Debunking the myths: why flexible working IS the future

In this blog, Flexa CEO and co-founder Molly Johnson-Jones debunks flexible working myths and shares more on why flexible working IS the future.

15th May 2024

I recently stumbled upon an article in the City AM that left me utterly baffled and, quite frankly, a little bit enraged. The piece, discussing the new Flexible Working Bill and the right to request flexible working from day one, made some bold claims about why flexible working simply doesn't work. While I don’t think the flexible working bill is all it’s cracked up to be, the article made some pretty bold statements. As the founder of Flexa, a company that champions flexible working and helps people find companies that offer it, I felt compelled to address these misconceptions head-on.

Myth 1: "You're welcome to request flexible working, but the answer will be no."

First and foremost, the article stated that at City AM, employees are welcome to request working from home, but the answer will always be a "good humoured no." This is not only a terrible approach to employee well-being, but it's also fundamentally illegal. Under the new Flexible Working Bill, employers must assess each flexible working request on a case by case basis and provide legitimate reasons for denial. Blanket refusals are simply not acceptable.

Myth 2: "Mandating office work creates equality and freedom."

The article also argued that requiring everyone to work from the office removes the "paradox of choice" and therefore creates equality and freedom. This couldn't be further from the truth. Mandating office work doesn't create equality; it creates homogeneity. For many people, including working parents, caregivers, those with disabilities or chronic conditions, and individuals facing discrimination, flexible working arrangements are essential for levelling the playing field and enabling them to thrive in their careers.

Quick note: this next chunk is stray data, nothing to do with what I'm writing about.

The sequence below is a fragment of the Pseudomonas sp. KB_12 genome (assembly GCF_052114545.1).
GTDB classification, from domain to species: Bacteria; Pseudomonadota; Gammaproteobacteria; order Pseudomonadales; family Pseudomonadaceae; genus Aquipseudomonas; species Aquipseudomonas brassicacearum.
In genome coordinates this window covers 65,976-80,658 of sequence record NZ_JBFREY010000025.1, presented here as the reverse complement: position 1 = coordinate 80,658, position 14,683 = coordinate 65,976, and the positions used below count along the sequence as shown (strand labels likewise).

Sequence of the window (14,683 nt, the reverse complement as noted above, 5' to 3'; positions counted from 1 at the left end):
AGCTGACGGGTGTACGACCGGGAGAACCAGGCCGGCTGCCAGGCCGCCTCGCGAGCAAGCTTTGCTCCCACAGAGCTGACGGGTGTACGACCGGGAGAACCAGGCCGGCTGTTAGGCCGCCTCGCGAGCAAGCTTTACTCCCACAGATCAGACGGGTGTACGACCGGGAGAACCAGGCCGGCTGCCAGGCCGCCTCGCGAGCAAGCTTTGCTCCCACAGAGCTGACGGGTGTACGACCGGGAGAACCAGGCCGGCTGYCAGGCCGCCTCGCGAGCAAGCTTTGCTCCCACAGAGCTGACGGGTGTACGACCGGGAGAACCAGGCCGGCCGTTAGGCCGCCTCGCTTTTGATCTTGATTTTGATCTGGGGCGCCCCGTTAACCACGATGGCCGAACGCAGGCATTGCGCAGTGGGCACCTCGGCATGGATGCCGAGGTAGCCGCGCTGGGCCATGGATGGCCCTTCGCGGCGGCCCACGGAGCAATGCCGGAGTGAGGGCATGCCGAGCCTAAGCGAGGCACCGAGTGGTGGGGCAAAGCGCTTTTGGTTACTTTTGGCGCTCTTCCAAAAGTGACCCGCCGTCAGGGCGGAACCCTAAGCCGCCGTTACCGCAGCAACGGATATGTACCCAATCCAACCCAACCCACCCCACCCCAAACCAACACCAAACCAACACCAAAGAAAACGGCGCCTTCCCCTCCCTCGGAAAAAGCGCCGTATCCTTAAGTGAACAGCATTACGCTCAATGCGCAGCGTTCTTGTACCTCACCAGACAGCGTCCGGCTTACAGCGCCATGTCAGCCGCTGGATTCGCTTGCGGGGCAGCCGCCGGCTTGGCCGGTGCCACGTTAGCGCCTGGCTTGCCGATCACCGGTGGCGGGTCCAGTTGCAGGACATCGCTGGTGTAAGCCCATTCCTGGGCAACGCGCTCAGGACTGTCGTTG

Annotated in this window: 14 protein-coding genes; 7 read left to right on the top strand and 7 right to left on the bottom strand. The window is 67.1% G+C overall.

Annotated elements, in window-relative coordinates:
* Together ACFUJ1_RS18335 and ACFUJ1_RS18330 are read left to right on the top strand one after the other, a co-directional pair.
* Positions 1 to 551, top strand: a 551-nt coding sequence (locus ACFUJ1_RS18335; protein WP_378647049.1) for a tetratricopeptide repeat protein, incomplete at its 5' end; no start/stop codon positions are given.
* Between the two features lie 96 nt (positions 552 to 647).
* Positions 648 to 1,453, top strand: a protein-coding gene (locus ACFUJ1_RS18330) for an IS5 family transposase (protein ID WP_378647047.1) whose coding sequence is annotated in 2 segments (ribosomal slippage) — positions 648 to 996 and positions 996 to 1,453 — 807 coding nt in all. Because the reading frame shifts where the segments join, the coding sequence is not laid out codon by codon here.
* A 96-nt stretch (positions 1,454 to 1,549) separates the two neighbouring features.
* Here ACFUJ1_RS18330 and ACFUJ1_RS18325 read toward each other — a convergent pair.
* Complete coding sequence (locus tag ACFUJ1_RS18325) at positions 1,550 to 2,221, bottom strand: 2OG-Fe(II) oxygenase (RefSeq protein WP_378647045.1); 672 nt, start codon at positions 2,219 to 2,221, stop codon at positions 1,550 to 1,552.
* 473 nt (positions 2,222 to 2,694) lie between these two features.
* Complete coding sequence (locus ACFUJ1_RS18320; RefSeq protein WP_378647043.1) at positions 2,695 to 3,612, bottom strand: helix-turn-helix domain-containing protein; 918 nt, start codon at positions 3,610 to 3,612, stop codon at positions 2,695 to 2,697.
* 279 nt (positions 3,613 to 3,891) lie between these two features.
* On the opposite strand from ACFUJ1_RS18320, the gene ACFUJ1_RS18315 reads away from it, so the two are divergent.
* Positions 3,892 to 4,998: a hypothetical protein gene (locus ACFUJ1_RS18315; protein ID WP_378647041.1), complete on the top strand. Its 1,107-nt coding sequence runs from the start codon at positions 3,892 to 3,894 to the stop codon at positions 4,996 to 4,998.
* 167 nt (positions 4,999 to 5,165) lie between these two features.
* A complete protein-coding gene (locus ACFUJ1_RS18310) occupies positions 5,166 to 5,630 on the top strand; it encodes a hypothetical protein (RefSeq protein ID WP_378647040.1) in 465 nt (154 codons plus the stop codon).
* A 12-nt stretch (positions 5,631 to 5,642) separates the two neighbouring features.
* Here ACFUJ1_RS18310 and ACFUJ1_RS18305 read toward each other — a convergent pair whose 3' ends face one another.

Myth 3: "No company has nailed flexible working."

Another outrageous claim made in the article was that no company has successfully implemented flexible working. This is simply false. Companies like Atlassian have gained significant recognition for their "Team Anywhere" approach, which allows employees to work from anywhere in the world. At Flexa, we feature hundreds of companies that have excelled at offering flexible work arrangements, with employees rating their experiences highly. To suggest that flexible working is an unattainable goal is both inaccurate and discouraging.

Myth 4: "Flexible working creates a divide between office workers and those who can't work from home."

The crux of the article's argument hinged on the idea that because some workers, such as delivery drivers and warehouse staff, cannot work from home, flexible working arrangements create inequality. While it's true that not all jobs can be done remotely, this argument fails to acknowledge that differences in working conditions have always existed, even when office work was the norm. It's disingenuous to use this point to argue against flexible working, especially when it has the potential to greatly improve the lives of so many.

The truth: flexible working improves lives

The reality is that flexible working has transformed the lives of countless individuals. It has opened up opportunities for people with disabilities, promoted gender equality by allowing women to balance their careers and family responsibilities, and enabled men to take on more household and childcare duties. Flexible working has the power to create a more inclusive, equitable, and fulfilling world of work.

It's important to note that I'm not against companies choosing to work from an office five days a week if that's what they believe is best for their organisation. However, they need to be transparent about this choice and not try to justify it with false claims about societal impact or equality.

As we move forward, it's crucial that we continue to challenge misconceptions about flexible working and advocate for the right of every individual to work in a way that allows them to thrive.